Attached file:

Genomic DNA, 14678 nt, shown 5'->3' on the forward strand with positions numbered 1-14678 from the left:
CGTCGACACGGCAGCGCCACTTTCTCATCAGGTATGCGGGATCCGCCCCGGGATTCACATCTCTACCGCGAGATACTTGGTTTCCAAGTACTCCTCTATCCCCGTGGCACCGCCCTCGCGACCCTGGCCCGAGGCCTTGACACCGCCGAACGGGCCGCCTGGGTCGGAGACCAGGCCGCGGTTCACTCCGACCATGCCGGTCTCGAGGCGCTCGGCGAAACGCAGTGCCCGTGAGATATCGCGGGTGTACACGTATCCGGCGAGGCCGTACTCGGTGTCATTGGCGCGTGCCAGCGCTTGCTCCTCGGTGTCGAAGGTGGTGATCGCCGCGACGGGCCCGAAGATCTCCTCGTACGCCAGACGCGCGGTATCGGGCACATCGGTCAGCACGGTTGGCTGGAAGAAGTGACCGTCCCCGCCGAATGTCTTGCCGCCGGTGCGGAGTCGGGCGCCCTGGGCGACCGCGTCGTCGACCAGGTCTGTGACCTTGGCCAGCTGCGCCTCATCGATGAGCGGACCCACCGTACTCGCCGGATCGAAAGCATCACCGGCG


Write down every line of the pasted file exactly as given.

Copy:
Genomic DNA, 14678 nt, shown 5'->3' on the forward strand with positions numbered 1-14678 from the left:
CGTCGACACGGCAGCGCCACTTTCTCATCAGGTATGCGGGATCCGCCCCGGGATTCACATCTCTACCGCGAGATACTTGGTTTCCAAGTACTCCTCTATCCCCGTGGCACCGCCCTCGCGACCCTGGCCCGAGGCCTTGACACCGCCGAACGGGCCGCCTGGGTCGGAGACCAGGCCGCGGTTCACTCCGACCATGCCGGTCTCGAGGCGCTCGGCGAAACGCAGTGCCCGTGAGATATCGCGGGTGTACACGTATCCGGCGAGGCCGTACTCGGTGTCATTGGCGCGTGCCAGCGCTTGCTCCTCGGTGTCGAAGGTGGTGATCGCCGCGACGGGCCCGAAGATCTCCTCGTACGCCAGACGCGCGGTATCGGGCACATCGGTCAGCACGGTTGGCTGGAAGAAGTGACCGTCCCCGCCGAATGTCTTGCCGCCGGTGCGGAGTCGGGCGCCCTGGGCGACCGCGTCGTCGACCAGGTCTGTGACCTTGGCCAGCTGCGCCTCATCGATGAGCGGACCCACCGTACTCGCCGGATCGAAAGCATCACCGGCG